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Police Officer Snatches Puppies Out Of A Burning Building Just In The Nick Of Time.

a two photo collage. one is a screenshot from a police officer's bodycam footage that shows the outside of a house in arizona that is on fire. the fire started in the attic and the flames can be seen toward the back of the house. the other is a large husky sitting in the back of a vehicle next to a box of her six puppies. all of them were recently rescued from a house fire.

As police officers and firefighters made their way to an Arizona home at 1:30 a.m., the flames that started in the attic were quickly spreading to the garage below.

By the time police arrived, the fire had fully burned through the roof and into the rear of the garage. Two dogs were located outside the house but, based on the loud squeaking noises coming from inside, they weren’t the only ones. Trapped in the garage were seven puppies, all of whom seemed to be just a few weeks or even days old.

“Once the garage door was open, the mother of the pups ran out as our officers ran inside to the sounds of squealing puppies,” Jose Santiago, spokesperson for the city of Glendale said.

With the help of other officers, one man ventured into the smoke-filled garage in an attempt to locate and rescue the terrified pups. Once he was able to navigate around the vehicles in his path, he discovered all seven of them on the floor.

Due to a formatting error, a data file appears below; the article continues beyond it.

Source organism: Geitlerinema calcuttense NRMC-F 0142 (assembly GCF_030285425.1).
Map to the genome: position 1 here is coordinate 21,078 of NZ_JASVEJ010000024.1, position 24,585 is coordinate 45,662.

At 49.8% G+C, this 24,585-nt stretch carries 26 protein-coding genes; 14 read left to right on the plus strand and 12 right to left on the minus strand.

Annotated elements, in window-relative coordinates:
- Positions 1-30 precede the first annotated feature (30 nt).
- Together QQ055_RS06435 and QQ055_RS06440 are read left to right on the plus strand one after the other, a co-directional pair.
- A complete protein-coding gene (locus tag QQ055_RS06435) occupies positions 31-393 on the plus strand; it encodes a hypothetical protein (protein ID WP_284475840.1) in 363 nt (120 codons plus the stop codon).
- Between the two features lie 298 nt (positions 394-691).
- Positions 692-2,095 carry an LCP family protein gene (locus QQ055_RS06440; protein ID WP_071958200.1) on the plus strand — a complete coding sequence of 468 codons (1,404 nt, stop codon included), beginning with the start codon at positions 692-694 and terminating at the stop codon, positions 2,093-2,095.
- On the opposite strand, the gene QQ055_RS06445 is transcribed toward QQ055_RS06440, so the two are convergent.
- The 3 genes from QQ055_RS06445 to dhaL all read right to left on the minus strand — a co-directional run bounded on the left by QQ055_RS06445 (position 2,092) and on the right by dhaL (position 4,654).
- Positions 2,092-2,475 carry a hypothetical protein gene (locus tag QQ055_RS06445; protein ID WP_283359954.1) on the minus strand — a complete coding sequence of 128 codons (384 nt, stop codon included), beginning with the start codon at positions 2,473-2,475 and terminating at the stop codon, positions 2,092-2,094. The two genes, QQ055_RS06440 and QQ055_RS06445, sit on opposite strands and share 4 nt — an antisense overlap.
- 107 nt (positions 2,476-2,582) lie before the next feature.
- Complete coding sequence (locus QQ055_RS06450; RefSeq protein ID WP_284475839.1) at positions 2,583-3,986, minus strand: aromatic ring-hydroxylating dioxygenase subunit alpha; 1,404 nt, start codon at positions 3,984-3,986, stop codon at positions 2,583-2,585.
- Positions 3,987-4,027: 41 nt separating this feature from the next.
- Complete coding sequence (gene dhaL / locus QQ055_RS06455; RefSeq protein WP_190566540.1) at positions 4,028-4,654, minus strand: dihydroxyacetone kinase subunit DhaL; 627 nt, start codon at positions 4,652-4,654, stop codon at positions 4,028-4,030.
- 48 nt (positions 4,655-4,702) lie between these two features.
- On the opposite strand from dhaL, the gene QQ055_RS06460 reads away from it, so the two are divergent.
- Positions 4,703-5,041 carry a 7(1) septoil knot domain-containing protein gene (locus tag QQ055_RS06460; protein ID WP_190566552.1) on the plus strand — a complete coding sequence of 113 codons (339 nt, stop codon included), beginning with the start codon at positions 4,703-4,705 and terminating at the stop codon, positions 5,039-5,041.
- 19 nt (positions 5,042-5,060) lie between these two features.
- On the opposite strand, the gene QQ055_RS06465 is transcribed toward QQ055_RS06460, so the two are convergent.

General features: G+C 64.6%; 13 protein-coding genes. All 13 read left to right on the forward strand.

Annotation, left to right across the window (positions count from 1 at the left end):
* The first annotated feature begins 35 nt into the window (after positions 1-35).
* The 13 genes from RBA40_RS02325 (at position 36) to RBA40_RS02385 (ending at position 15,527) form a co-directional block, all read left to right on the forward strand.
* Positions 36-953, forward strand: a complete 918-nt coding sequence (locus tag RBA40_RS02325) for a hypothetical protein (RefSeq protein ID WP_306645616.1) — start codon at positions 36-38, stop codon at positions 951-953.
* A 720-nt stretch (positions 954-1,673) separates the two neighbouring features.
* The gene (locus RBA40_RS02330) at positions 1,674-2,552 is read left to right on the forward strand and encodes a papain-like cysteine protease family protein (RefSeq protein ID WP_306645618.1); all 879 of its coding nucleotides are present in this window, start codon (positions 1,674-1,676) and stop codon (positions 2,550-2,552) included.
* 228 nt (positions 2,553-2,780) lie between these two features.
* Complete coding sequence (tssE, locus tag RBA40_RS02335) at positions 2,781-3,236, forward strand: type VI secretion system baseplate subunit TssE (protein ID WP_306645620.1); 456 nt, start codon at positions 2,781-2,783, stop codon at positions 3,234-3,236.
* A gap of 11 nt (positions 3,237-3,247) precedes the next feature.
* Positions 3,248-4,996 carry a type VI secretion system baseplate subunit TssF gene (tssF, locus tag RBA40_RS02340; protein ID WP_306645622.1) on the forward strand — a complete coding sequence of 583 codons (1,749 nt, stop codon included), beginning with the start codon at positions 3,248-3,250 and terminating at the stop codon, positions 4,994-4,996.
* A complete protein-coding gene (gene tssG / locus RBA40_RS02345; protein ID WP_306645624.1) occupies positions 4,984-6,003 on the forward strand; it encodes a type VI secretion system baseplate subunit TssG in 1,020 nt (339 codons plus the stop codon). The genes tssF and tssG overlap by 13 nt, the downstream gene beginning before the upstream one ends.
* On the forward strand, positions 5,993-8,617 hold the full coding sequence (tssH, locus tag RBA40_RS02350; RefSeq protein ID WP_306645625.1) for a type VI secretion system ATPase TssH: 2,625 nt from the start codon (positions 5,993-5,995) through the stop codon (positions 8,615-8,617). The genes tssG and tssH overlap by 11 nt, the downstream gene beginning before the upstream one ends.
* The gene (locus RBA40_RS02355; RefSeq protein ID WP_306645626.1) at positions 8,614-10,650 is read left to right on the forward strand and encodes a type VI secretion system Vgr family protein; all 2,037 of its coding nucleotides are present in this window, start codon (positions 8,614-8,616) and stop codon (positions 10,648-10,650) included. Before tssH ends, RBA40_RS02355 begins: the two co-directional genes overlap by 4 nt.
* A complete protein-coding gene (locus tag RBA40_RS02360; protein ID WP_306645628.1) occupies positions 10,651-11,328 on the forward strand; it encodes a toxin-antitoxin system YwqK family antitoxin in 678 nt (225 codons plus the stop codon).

Finding a large metal food bowl, the officer scooped up the pups and placed them inside. With the puppies stacked on top of one another, the officer carefully made his way back outside and far away from the house so they could start breathing fresh air. Plus, they were reunited with their mom!

Thanks to some kind neighbors, the officers had a location to take care of the pups until they could be transported to a local veterinarian for evaluation. Although one of the puppies did not survive, the fact that the other six did is being considered a miracle.

“Just seeing that footage for the first time, I would never have expected any of those animals to make it,” Enrico Carluen, a doctor at Arizona Veterinary Emergency and Critical Care Center said. “I do expect them to continue to do well and make it out of the hospital.”

In the meantime, the officers involved in their rescue are being recognized for their kind hearts and bravery.

“The Glendale Fire Department recognizes the heroic efforts made by these Glendale police officers but want to stress to the public that re-entering a burning or smoke-filled home is dangerous and can lead to serious injury or even death,” the department said. “This is not recommended for the general public, but instead should be left to public safety professionals to do so in a safe manner.”

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